Since humans put head to pillow (or rock) and starting doing that whole dreaming thing, one dream has always stood out as the most prolific; namely the sensation of flight. It should come as little surprise really that the need for flight lurks in the furthest reaches of our subconscious given that as human beings, we are anatomically incapable of achieving it without locking ourselves into massive airborne metal coffins powered by highly explosive jet fuel. Hoping to capitalise on our collective longing to fulfil that sensation without the latter, British developer Penny Black Studios have brought us How We Soar for PSVR, a title which eschews the rigours of traditional videogame challenge for the pleasure of a far more relaxing, metaphysical experience set within the thought process of a troubled author.
A soaring, breathless experience
Viewed from the first-person perspective of a rider whose reins are cleverly threaded through a visual representation of the DualShock 4 controller, How We Soar offers no explanation regarding how the player should begin their journey, but instead hopes that they will rely on their well-honed instincts to hunt out things that shine. It’s a subtle gambit that pays off with the goal being to collect a set number of coloured spheres that litter each level, just about anybody can pick up and play How We Soar with little issue.
And really, that’s pretty much it; you go from one skybound level to the next, flying through rings and collecting orbs which transform the game world, the sum of which results in some narration from the author himself who provides a modicum of exposition on his thought processes when it comes to creative writing. Another goal, though a slightly less obvious one is to paint the structures in each level by flying close to them; their surfaces exploding in an eruption of newfound detail and vibrant colour as you and your trusty bird pass into their vicinity. It’s a neat flourish that serves to highlight that if there’s two things that How We Soar has in abundance, it is imagination and a flair for the fantastic.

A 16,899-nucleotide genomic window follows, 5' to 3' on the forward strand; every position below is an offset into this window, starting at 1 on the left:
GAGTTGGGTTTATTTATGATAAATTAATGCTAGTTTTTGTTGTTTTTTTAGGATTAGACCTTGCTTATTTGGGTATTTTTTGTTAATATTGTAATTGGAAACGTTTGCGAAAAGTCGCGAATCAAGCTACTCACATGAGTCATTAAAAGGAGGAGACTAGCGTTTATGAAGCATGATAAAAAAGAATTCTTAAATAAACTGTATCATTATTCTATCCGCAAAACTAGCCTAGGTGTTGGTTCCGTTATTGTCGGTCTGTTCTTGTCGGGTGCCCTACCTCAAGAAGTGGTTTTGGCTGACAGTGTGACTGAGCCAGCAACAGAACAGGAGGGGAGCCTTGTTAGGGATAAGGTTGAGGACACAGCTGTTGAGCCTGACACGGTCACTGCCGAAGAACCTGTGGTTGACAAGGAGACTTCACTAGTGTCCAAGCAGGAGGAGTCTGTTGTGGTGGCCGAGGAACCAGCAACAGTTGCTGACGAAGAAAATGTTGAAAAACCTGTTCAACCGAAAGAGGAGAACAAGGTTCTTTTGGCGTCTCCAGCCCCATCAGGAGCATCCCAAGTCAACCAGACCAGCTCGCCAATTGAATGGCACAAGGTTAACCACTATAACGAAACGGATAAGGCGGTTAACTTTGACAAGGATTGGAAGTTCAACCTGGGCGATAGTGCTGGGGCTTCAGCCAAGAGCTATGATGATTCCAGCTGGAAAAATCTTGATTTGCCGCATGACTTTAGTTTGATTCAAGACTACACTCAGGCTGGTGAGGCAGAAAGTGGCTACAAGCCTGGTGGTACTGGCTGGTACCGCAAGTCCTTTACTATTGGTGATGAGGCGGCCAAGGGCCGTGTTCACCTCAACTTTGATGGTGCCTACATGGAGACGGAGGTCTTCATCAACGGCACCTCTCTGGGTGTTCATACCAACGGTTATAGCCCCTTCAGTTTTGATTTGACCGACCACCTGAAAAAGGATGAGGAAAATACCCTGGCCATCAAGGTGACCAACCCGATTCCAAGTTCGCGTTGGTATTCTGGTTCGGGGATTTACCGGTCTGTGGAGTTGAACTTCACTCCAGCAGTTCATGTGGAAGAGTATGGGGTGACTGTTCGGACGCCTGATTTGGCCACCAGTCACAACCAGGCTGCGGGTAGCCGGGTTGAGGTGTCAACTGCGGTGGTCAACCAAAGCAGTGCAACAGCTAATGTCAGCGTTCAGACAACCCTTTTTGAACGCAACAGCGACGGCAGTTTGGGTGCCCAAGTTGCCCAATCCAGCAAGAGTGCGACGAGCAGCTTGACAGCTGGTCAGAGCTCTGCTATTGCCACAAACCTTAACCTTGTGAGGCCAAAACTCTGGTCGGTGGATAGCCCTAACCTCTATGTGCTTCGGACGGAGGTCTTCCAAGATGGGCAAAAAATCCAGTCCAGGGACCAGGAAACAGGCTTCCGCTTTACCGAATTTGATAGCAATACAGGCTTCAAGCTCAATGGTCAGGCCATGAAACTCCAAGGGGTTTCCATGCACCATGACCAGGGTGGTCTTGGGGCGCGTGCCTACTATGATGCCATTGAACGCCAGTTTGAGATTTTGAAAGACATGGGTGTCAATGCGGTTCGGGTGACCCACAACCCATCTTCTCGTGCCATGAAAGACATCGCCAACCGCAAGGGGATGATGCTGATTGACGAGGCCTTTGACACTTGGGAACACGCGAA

Speaking of which, when it comes to the visuals, How We Soar exists in a class of its own when compared to other PSVR efforts. By leveraging its myriad of abstract realms, How We Soar trades on its opulent surrealism to fashion papier-mâché worlds, each filled with constructs that represent themes and locations in the both author’s novel and real life, including everything from a messy office, to a battlefield filled with siege equipment and even a massive dragon curled around the top of a fairy-tale castle.
Away from such aesthetic stylings, controlling your airborne mount is a pleasure. The bird possesses just enough weight to feel hefty, while not boasting so much that turning ever feels sluggish, while the feeling of soaring through the clouds and then pulling up and around one of the game’s many papier-mâché structures feels like a genuine thrill. Thankfully, motion sickness isn’t a problem here either, since while the game employs liberal use of the DualShock 4 controller, looking about is controlled exclusively via head tracking of the PSVR headset, thus neatly sidestepping the potential problem of bringing up your dinner all over your knees.
From the beautiful sky view and gentle pipes-infused musical score to the gentle dip and soar of its flighty freedoms, How We Soar is ostensibly one of the most relaxing PSVR experiences money can buy, and this is something which is emphasised further by the lack of a true fail state in the game. Indeed, the result of crashing into the scenery is handled with characteristic grace; the player and their mount are thrust into a brightly lit tunnel that harmlessly ejects them into a different part of the game world, ready to pick up where they left off.
Bottomless skies, but limited depth
So while How We Soar excels as dream-like, almost out-of-body esque experience, it runs afoul of the same flaws that most PSVR titles do that carry the ‘experience’ tag, which is that there just isn’t a whole lot of game crammed in there. Once you’ve spent three to four hours going through How We Soar’s dozen or so levels, it becomes painfully clear that the game is lacking in the longevity stakes as there are no extra modes and outside of resampling its skyward vistas, How We Soar provides little incentive for players to return other than to go trophy hunting.
On further reflection, the absence of such traditionally regarded content isn’t as much to the detriment of How We Soar as one might assume. Indeed, if the goal was to create a virtual play space where we can leave our daily stresses behind and soar gracefully through the skies in a fashion mimicking those fanciful dreams that we experience in our deepest slumbers, then in this sense, How We Soar stands as a towering success.
Although we’ve already had one PSVR effort that attempts to capture similar flighty sensations, How We Soar is ostensibly a markedly different beast from Ubisoft’s own Eagle Flight. A much more contemplative effort, what How We Soar lacks in player agency and challenge, it makes up for in sheer relaxation and understated spectacle.